Crypto markets have gone through somewhat of a recovery phase recently, with some experts already suggesting an end to the crypto winter. ”Even though this assessment may be a bit too optimistic, it is time to consider strategies for re-entering the market”, said Daniel Knoblach, Board Member at FAIR ALPHA. And time to learn from past mistakes.
”Pure buy-and-hold strategies, arbitrage strategies or even trading strategies that are limited to top tier coins are less in demand”, Knoblach pointed out. “This is what we see in the securitisation requests that are currently in the pipeline.” Following the recent crash, crypto markets are being re-evaluated. Projects are scrutinised more critically and strategies are becoming more diversified. “The new approach is more similar to the views of venture capitalists or growth investors”, Knoblach said. “Entry into crypto assets occurs at earlier stages, including increased due diligence and appropriate safety buffers.“
Frequently, there is an even earlier start to the investments. Funds are increasingly collected from investors via securitisation and are then invested in selected new crypto projects. This is exemplified by securitisations that rely on Simple Agreements for Future Tokens (SAFTs), which are ultimately business plans where only the future will show whether they are working. As the tokens have not even been created yet, this is a venture investment in cryptos.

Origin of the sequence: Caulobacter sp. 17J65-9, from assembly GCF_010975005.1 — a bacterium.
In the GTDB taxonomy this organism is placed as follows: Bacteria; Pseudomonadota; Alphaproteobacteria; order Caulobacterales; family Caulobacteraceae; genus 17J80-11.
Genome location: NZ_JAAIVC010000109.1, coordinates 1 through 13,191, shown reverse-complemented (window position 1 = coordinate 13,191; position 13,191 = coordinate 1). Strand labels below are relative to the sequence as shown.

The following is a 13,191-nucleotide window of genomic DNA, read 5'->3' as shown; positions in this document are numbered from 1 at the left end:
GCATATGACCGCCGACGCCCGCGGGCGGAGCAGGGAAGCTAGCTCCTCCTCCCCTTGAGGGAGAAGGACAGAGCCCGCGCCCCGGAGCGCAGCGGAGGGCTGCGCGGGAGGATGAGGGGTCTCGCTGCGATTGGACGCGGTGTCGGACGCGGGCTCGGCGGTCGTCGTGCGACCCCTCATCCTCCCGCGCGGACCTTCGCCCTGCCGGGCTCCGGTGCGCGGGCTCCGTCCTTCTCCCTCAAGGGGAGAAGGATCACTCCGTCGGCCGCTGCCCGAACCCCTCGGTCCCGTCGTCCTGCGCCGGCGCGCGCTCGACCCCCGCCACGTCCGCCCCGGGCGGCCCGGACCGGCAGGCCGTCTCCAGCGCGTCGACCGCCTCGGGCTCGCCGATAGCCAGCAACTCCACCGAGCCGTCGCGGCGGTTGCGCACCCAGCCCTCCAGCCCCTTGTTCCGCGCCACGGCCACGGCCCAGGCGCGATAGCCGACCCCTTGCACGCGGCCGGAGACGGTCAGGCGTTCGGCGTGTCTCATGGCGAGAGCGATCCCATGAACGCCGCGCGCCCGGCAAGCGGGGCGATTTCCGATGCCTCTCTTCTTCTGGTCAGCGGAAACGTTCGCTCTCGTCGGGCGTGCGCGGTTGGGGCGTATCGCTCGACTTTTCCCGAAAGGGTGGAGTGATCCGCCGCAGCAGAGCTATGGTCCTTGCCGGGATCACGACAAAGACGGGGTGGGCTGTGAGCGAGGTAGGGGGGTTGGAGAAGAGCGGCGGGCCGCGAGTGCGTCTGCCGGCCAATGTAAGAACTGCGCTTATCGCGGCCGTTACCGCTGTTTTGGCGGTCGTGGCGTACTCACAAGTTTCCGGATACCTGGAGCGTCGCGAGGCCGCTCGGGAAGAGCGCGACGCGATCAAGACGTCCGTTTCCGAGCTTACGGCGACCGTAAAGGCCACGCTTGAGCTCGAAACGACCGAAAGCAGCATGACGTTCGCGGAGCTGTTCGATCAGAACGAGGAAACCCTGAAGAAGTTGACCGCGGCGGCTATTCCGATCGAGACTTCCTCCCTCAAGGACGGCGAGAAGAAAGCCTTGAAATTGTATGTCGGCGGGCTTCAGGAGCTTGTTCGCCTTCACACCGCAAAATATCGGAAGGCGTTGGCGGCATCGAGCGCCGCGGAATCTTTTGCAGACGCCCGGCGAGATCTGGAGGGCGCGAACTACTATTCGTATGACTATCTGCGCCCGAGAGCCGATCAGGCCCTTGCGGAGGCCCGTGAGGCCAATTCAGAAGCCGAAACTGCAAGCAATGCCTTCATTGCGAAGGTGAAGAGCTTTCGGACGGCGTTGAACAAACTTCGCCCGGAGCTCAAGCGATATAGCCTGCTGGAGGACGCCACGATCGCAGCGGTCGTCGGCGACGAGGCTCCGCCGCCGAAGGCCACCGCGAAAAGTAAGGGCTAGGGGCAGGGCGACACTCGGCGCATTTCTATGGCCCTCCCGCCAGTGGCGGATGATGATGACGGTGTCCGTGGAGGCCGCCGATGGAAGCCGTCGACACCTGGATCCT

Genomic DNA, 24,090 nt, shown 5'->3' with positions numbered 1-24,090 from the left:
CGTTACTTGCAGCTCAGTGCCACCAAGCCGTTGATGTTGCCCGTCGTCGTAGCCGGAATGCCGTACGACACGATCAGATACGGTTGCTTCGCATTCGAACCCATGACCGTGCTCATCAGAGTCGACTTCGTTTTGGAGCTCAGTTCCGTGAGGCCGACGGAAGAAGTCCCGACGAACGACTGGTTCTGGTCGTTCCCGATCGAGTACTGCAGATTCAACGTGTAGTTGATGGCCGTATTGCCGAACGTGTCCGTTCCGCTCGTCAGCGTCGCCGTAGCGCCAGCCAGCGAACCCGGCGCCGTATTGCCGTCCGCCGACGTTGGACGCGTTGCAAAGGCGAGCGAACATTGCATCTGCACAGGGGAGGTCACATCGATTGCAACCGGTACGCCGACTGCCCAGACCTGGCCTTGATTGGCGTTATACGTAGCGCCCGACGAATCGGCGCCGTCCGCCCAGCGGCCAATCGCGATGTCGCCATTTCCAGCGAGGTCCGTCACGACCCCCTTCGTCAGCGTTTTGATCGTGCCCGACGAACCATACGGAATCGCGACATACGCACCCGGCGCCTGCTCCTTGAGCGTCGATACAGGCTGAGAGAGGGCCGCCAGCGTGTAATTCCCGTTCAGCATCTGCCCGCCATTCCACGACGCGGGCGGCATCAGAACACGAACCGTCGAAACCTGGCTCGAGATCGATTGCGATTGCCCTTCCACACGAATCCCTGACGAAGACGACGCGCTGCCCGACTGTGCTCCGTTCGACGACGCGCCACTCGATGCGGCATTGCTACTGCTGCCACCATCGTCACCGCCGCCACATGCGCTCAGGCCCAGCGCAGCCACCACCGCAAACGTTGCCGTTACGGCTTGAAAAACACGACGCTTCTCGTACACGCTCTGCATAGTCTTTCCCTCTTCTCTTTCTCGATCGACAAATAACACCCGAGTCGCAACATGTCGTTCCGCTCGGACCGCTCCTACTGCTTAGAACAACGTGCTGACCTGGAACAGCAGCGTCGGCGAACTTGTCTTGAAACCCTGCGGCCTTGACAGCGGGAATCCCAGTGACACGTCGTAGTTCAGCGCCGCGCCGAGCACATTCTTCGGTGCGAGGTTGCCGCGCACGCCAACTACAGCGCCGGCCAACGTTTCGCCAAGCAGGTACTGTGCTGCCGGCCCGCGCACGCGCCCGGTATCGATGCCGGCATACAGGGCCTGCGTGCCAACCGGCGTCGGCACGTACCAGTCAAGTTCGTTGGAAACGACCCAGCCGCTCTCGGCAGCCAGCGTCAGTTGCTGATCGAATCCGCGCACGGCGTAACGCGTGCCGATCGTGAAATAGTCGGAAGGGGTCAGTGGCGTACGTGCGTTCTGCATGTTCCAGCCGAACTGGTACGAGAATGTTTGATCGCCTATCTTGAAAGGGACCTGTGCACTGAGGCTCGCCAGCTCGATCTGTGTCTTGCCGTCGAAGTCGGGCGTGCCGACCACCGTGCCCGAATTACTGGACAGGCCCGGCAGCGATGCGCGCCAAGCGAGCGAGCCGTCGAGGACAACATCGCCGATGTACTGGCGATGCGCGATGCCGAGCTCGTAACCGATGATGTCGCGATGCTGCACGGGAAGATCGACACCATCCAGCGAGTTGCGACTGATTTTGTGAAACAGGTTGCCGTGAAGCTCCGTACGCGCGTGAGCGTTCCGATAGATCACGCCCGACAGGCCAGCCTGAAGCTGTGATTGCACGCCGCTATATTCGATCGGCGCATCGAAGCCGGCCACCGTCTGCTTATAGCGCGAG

“Interestingly, the fundamental market risk of such an approach is lower than the risk associated with simple buy-and-hold strategies in top tier coins”, Knoblach highlighted. This is due to two reasons: newly securitised products usually have experienced managers at work with deep insight into the crypto sector. “This way interesting projects can be identified early on and supported with capital”, said Knoblach.
On the other hand, securitisation is also an optimal way to counter the conduct in the crypto markets – that frequently conjures up images of the Wild West – with a regulated process. “Institutional clients which are buying such securitisations attach great importance to a proper setup”, Knoblach added. “Luxembourg securitisation law makes it possible to securitise crypto assets with full transparency, to clearly outline the risks of different products, and to pave the way into crypto investing for sophisticated institutional clients.“
It is only logical then that many new strategies are currently being securitised: “Once the crypto winter does in fact come to an end, it will be time to realise that not all crypto assets are set to move upwards in lockstep”, Knoblach said. “Those projects that are now collected in transparent securitisation in a regulated manner will be the out-performers then.“